Tom Skeyhill made grandiose claims about his combat experience during the World War I battle of Gallipoli.
By Emory psychologist Scott Lilienfeld and Emory Ph.D. candidate Ashley Watts
Tom Skeyhill was an acclaimed Australian war hero, known as “the blind solider-poet.” During the monumental World War I battle of Gallipoli, he was a flag signaler, among the most dangerous of all positions. After being blinded when a bomb shell detonated at his feet, he was transferred out.
After the war he penned a popular book of poetry about his combat experience. He toured Australia and the United States, reciting his poetry to rapt audiences. President Theodore Roosevelt appeared on stage with him and said, “I am prouder to be on the stage with Tom Skeyhill than with any other man I know.” His blindness suddenly disappeared following a medical procedure in America.
But, according to biographer Jeff Brownrigg, Skeyhill wasn’t what he seemed. The poet had, in fact, faked his blindness to escape danger.
That’s not all. After a drunken performance, he blamed his slurred speech on an unverifiable war injury. He claimed to have met Lenin and Mussolini (there is no evidence that he did), and spoke of his extensive battle experience at Gallipoli, when he had been there for only eight days.
You have to be pretty bold to spin those kinds of self-aggrandizing lies and to carry it off as long as Skeyhill did. Although he never received a formal psychological examination (at least to our knowledge), we suspect that most contemporary researchers would have little trouble recognizing him as a classic case of psychopathic personality, or psychopathy.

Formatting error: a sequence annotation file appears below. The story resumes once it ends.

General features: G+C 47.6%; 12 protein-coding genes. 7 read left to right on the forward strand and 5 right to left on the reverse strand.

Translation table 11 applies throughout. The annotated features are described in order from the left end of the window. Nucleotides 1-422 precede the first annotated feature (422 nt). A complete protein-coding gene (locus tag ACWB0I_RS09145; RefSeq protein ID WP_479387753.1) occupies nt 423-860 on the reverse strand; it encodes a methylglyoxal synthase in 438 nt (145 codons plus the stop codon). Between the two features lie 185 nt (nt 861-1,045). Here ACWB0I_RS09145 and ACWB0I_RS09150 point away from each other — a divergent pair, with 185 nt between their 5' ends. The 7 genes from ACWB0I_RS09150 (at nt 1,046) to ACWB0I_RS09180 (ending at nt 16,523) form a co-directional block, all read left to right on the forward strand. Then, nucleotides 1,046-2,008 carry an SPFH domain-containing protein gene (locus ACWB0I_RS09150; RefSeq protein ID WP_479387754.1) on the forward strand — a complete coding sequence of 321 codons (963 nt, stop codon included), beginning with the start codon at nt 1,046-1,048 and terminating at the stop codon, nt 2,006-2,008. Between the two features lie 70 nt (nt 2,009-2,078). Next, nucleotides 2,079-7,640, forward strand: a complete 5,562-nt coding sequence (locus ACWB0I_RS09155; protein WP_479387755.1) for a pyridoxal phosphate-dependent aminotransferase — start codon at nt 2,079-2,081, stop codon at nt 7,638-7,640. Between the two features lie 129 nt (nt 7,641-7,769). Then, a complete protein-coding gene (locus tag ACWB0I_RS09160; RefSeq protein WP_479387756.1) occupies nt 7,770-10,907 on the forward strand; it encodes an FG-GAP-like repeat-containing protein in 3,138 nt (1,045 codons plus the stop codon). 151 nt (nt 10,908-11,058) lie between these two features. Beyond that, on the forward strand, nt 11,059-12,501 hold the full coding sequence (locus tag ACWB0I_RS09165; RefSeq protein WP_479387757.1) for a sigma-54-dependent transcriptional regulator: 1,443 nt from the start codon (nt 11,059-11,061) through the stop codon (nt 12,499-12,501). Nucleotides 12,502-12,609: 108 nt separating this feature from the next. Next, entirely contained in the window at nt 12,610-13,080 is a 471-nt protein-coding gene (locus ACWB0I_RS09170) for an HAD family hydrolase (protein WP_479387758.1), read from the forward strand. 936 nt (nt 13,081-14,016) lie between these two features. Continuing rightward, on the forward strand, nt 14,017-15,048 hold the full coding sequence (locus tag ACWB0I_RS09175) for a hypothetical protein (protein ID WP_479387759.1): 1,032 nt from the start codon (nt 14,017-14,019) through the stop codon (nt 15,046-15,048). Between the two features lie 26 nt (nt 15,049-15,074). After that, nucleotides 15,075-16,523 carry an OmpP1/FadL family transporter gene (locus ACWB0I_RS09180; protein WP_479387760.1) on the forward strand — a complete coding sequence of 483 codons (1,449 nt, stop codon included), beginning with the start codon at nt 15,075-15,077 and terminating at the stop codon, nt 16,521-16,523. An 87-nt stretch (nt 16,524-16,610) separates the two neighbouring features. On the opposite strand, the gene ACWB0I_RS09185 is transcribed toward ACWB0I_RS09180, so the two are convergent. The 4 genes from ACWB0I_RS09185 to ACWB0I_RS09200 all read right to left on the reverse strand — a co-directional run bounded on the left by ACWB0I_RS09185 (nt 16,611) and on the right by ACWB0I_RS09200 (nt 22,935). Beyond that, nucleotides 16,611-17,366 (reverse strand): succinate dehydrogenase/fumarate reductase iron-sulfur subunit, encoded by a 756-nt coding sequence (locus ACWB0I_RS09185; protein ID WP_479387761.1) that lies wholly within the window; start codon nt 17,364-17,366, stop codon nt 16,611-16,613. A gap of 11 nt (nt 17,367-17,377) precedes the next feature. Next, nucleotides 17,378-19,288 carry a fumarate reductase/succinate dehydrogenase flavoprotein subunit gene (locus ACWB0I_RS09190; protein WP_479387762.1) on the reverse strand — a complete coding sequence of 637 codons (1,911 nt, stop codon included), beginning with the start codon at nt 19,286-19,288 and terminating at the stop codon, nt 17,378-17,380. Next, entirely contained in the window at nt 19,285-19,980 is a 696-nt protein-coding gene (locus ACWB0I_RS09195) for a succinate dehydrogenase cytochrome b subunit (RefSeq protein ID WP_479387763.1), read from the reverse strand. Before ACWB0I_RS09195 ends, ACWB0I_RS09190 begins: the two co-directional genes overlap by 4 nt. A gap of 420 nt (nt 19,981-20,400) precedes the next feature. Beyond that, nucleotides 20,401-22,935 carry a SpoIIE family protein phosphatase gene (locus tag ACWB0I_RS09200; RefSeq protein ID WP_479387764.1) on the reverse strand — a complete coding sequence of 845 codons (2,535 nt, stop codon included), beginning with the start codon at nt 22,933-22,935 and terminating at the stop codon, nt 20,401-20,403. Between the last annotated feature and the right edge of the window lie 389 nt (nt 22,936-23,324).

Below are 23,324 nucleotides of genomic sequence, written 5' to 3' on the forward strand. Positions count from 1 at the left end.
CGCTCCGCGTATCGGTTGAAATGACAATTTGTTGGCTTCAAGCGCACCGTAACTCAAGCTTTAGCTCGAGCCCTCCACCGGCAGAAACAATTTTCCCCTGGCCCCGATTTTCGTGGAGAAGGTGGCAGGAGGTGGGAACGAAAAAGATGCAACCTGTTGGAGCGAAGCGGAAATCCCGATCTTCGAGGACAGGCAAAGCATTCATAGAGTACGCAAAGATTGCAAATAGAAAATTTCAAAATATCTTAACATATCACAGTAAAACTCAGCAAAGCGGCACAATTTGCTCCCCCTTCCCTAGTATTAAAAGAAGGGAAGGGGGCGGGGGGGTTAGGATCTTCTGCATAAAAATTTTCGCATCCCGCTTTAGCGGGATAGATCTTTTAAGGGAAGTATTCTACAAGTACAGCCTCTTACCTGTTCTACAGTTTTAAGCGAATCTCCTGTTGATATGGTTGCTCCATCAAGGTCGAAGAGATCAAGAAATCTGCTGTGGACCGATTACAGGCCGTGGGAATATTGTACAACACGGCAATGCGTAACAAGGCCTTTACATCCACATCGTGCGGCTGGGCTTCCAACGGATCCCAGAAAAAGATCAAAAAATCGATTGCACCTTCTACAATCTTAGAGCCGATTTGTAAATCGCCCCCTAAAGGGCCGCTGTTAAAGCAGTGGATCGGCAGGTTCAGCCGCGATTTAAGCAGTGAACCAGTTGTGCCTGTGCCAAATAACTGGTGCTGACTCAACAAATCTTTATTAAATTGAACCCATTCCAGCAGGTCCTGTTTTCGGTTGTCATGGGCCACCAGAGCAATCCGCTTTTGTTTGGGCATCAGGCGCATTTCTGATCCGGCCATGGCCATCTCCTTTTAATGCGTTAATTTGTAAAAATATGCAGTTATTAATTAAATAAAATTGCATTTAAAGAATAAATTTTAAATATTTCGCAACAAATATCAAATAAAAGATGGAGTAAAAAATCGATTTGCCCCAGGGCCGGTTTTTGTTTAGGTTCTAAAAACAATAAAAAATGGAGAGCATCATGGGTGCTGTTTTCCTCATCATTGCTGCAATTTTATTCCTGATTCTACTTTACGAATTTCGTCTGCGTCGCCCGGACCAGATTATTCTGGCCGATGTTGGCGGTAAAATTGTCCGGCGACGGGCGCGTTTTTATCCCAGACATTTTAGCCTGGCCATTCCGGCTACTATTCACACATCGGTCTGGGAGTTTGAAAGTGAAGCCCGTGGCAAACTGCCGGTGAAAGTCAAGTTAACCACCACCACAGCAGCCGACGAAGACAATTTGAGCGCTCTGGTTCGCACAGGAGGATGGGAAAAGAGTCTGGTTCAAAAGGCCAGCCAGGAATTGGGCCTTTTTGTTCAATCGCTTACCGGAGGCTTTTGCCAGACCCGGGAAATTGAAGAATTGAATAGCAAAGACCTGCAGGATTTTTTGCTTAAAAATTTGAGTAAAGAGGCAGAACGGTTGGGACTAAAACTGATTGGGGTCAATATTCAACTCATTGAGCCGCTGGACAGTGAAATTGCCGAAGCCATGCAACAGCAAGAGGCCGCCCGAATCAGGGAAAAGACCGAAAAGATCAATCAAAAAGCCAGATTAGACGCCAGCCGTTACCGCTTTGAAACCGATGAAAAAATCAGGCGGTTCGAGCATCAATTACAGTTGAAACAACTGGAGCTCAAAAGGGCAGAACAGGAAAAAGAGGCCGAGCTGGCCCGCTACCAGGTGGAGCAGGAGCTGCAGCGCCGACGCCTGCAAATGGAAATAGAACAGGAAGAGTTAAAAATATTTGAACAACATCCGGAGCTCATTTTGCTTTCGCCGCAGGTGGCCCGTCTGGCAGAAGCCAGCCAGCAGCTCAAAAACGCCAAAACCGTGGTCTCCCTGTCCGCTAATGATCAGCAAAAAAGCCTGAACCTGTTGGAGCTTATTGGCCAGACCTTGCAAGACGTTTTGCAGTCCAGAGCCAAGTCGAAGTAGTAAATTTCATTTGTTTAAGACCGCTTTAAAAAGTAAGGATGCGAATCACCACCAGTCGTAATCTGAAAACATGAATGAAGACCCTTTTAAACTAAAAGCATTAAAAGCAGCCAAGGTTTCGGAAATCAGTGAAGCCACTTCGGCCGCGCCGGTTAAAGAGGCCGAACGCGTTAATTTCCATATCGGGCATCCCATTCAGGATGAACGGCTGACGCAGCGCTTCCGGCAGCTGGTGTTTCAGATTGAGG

What’s more, Skeyhill embodied many elements of a controversial condition sometimes called successful psychopathy.
Despite the popular perception, most psychopaths aren’t coldblooded or psychotic killers. Many of them live successfully among the rest of us, using their personality traits to get what they want in life, often at the expense of others.
Psychopathy is not easily defined, but most psychologists view it as a personality disorder characterized by superficial charm conjoined with profound dishonesty, callousness, guiltlessness and poor impulse control. According to some estimates, psychopathy is found in about one percent of the general population, and for reasons that are poorly understood, most psychopaths are male.
That number probably doesn’t capture the full number of people with some degree of psychopathy. Data suggest that psychopathic traits lie on a continuum, so some individuals possess marked psychopathic traits but don’t fulfill the criteria for full-blown psychopathy.
Not surprisingly, psychopathic individuals are more likely than other people to commit crimes. They almost always understand that their actions are morally wrong – it just doesn’t bother them. Contrary to popular belief, only a minority are violent.
Read the whole story in The Conversation.
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